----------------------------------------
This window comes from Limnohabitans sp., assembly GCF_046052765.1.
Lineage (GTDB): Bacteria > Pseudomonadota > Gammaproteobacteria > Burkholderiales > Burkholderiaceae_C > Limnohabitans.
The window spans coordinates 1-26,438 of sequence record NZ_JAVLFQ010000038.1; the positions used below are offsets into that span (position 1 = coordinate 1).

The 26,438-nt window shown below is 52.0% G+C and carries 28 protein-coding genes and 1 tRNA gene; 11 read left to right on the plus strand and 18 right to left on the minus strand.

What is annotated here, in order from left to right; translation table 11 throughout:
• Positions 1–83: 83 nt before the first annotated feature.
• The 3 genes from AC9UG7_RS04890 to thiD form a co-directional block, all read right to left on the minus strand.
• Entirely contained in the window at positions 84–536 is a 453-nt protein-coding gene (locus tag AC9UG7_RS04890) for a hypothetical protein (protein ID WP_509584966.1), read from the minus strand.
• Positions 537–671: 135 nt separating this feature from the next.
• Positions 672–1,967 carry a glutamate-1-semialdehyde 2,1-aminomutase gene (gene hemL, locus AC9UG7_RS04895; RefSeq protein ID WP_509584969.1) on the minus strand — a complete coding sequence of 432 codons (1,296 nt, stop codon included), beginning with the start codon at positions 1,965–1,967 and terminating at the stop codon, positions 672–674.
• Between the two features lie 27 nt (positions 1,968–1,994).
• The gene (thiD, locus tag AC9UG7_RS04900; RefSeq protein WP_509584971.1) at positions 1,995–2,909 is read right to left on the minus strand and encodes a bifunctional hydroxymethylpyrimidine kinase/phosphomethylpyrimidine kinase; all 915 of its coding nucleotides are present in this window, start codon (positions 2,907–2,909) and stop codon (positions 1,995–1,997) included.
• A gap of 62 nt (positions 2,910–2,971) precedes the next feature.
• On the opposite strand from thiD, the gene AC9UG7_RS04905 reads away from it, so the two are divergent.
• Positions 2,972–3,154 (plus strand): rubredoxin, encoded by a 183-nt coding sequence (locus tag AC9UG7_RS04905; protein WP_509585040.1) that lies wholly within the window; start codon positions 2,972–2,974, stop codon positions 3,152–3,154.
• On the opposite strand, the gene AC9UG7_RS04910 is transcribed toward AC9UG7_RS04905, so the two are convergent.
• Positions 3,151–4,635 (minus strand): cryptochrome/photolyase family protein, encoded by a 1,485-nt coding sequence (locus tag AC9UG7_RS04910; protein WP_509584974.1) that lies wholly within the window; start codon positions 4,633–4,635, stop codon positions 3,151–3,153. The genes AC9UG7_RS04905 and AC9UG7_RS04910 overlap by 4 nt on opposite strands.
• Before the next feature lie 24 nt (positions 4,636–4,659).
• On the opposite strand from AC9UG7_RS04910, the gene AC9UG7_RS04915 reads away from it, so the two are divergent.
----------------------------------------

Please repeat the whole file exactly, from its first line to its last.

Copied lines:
This window comes from Limnohabitans sp., assembly GCF_046052765.1.
Lineage (GTDB): Bacteria > Pseudomonadota > Gammaproteobacteria > Burkholderiales > Burkholderiaceae_C > Limnohabitans.
The window spans coordinates 1-26,438 of sequence record NZ_JAVLFQ010000038.1; the positions used below are offsets into that span (position 1 = coordinate 1).

The 26,438-nt window shown below is 52.0% G+C and carries 28 protein-coding genes and 1 tRNA gene; 11 read left to right on the plus strand and 18 right to left on the minus strand.

What is annotated here, in order from left to right; translation table 11 throughout:
• Positions 1–83: 83 nt before the first annotated feature.
• The 3 genes from AC9UG7_RS04890 to thiD form a co-directional block, all read right to left on the minus strand.
• Entirely contained in the window at positions 84–536 is a 453-nt protein-coding gene (locus tag AC9UG7_RS04890) for a hypothetical protein (protein ID WP_509584966.1), read from the minus strand.
• Positions 537–671: 135 nt separating this feature from the next.
• Positions 672–1,967 carry a glutamate-1-semialdehyde 2,1-aminomutase gene (gene hemL, locus AC9UG7_RS04895; RefSeq protein ID WP_509584969.1) on the minus strand — a complete coding sequence of 432 codons (1,296 nt, stop codon included), beginning with the start codon at positions 1,965–1,967 and terminating at the stop codon, positions 672–674.
• Between the two features lie 27 nt (positions 1,968–1,994).
• The gene (thiD, locus tag AC9UG7_RS04900; RefSeq protein WP_509584971.1) at positions 1,995–2,909 is read right to left on the minus strand and encodes a bifunctional hydroxymethylpyrimidine kinase/phosphomethylpyrimidine kinase; all 915 of its coding nucleotides are present in this window, start codon (positions 2,907–2,909) and stop codon (positions 1,995–1,997) included.
• A gap of 62 nt (positions 2,910–2,971) precedes the next feature.
• On the opposite strand from thiD, the gene AC9UG7_RS04905 reads away from it, so the two are divergent.
• Positions 2,972–3,154 (plus strand): rubredoxin, encoded by a 183-nt coding sequence (locus tag AC9UG7_RS04905; protein WP_509585040.1) that lies wholly within the window; start codon positions 2,972–2,974, stop codon positions 3,152–3,154.
• On the opposite strand, the gene AC9UG7_RS04910 is transcribed toward AC9UG7_RS04905, so the two are convergent.
• Positions 3,151–4,635 (minus strand): cryptochrome/photolyase family protein, encoded by a 1,485-nt coding sequence (locus tag AC9UG7_RS04910; protein WP_509584974.1) that lies wholly within the window; start codon positions 4,633–4,635, stop codon positions 3,151–3,153. The genes AC9UG7_RS04905 and AC9UG7_RS04910 overlap by 4 nt on opposite strands.
• Before the next feature lie 24 nt (positions 4,636–4,659).
• On the opposite strand from AC9UG7_RS04910, the gene AC9UG7_RS04915 reads away from it, so the two are divergent.